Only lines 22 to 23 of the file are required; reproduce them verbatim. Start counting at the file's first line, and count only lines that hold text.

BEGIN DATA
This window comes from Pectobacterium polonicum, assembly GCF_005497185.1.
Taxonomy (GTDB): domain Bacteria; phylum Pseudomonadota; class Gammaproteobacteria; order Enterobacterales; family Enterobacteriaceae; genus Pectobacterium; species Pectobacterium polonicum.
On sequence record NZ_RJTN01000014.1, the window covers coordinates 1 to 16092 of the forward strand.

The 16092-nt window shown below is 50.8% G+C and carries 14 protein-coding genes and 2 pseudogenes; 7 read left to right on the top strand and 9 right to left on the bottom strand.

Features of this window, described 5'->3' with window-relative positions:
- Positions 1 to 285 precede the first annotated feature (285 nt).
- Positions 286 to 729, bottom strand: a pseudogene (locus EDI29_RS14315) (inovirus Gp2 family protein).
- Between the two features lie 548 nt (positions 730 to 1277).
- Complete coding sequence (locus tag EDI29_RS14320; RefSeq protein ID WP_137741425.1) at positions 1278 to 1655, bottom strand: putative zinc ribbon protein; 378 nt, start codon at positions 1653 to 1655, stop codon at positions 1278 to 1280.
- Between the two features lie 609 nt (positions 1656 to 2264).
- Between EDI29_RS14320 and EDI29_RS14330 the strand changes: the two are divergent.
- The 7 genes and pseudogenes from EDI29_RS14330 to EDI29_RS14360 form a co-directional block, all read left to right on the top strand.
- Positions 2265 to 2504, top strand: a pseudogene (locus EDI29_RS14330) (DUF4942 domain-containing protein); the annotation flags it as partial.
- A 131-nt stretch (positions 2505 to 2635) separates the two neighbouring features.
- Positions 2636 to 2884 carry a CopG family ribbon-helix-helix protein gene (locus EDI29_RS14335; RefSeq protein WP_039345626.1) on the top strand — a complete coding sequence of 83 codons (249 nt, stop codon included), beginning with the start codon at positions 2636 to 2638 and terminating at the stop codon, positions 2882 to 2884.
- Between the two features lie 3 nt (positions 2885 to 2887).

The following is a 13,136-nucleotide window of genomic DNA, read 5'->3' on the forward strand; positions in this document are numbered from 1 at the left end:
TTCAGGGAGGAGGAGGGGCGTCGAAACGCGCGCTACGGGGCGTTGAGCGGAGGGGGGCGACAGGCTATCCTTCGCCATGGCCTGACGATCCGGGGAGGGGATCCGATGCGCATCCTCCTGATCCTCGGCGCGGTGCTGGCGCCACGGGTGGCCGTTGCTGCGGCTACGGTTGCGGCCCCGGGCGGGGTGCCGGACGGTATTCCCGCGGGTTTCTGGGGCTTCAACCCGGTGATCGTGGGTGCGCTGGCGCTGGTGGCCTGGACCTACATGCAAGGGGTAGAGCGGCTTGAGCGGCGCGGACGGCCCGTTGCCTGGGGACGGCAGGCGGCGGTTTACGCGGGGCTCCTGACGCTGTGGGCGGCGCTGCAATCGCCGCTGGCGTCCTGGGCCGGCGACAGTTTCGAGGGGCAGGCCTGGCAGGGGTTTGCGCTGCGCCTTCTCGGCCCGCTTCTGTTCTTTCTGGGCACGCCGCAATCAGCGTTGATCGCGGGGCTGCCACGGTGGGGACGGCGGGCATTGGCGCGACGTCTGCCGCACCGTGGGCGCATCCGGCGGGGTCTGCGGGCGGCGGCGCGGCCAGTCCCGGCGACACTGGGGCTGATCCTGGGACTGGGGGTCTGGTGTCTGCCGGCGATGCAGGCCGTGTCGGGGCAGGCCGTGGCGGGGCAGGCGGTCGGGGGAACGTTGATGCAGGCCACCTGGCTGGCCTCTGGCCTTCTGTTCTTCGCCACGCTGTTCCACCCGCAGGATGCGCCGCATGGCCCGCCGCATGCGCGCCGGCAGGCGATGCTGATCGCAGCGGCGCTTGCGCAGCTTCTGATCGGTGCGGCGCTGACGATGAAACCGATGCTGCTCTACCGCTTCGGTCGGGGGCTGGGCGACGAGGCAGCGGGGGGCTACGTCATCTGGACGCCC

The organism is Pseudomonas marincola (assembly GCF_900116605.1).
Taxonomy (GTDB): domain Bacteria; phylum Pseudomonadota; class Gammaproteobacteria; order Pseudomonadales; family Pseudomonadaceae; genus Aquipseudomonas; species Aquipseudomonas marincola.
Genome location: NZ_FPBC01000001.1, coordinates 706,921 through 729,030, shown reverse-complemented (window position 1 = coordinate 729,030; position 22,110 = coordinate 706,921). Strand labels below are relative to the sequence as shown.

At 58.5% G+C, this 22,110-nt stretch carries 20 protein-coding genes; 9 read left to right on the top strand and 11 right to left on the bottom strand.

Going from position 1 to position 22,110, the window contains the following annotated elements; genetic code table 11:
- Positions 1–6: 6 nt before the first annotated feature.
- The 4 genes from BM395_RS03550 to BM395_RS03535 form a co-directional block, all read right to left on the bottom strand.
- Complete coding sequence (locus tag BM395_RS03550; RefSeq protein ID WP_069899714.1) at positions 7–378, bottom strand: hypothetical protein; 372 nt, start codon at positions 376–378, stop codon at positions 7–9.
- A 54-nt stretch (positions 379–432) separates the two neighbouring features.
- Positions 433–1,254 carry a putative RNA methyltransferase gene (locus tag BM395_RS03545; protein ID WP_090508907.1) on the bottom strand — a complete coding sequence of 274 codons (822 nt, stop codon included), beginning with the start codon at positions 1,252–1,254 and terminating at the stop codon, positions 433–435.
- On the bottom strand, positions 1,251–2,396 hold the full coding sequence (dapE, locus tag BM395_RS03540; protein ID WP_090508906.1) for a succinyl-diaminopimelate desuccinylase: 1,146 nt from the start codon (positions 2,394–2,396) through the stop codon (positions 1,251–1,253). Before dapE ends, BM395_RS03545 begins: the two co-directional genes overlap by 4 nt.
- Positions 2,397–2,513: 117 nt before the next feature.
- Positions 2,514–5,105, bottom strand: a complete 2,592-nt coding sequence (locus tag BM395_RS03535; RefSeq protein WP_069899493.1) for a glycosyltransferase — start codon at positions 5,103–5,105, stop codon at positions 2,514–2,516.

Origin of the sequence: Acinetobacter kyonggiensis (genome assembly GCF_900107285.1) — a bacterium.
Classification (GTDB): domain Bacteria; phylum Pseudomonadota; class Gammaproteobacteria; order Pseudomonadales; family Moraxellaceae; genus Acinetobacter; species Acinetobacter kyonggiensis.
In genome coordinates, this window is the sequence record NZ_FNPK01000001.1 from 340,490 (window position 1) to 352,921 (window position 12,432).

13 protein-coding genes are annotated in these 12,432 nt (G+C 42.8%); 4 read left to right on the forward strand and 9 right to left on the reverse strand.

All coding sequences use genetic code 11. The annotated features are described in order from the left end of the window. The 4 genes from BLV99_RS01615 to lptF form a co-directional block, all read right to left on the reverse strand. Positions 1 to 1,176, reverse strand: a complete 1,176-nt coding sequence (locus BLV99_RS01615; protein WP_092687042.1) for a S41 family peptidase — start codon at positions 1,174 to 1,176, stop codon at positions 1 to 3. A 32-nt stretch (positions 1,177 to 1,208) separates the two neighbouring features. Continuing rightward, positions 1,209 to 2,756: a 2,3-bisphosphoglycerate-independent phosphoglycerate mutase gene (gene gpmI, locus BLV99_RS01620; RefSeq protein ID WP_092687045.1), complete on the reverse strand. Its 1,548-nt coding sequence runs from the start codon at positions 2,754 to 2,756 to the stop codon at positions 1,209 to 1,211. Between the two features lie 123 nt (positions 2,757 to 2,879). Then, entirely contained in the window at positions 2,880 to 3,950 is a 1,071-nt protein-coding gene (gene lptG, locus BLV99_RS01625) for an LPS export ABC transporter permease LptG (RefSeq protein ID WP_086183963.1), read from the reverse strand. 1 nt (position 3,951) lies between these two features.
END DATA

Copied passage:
At 58.5% G+C, this 22,110-nt stretch carries 20 protein-coding genes; 9 read left to right on the top strand and 11 right to left on the bottom strand.

Going from position 1 to position 22,110, the window contains the following annotated elements; genetic code table 11: